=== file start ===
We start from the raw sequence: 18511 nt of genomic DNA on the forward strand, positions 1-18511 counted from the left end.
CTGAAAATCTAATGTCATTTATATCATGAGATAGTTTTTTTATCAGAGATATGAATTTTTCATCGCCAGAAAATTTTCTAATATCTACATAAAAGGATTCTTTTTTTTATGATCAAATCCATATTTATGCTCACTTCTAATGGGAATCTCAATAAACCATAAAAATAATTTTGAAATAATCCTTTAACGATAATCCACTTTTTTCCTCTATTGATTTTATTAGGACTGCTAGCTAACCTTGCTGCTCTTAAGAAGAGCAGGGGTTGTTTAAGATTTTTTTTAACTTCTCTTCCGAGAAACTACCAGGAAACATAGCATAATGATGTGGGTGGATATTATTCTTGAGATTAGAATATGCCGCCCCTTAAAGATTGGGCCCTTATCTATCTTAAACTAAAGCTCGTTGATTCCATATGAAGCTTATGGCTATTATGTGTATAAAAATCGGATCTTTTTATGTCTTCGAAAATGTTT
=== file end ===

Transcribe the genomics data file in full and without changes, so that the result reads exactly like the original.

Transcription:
We start from the raw sequence: 18511 nt of genomic DNA on the forward strand, positions 1-18511 counted from the left end.
CTGAAAATCTAATGTCATTTATATCATGAGATAGTTTTTTTATCAGAGATATGAATTTTTCATCGCCAGAAAATTTTCTAATATCTACATAAAAGGATTCTTTTTTTTATGATCAAATCCATATTTATGCTCACTTCTAATGGGAATCTCAATAAACCATAAAAATAATTTTGAAATAATCCTTTAACGATAATCCACTTTTTTCCTCTATTGATTTTATTAGGACTGCTAGCTAACCTTGCTGCTCTTAAGAAGAGCAGGGGTTGTTTAAGATTTTTTTTAACTTCTCTTCCGAGAAACTACCAGGAAACATAGCATAATGATGTGGGTGGATATTATTCTTGAGATTAGAATATGCCGCCCCTTAAAGATTGGGCCCTTATCTATCTTAAACTAAAGCTCGTTGATTCCATATGAAGCTTATGGCTATTATGTGTATAAAAATCGGATCTTTTTATGTCTTCGAAAATGTTT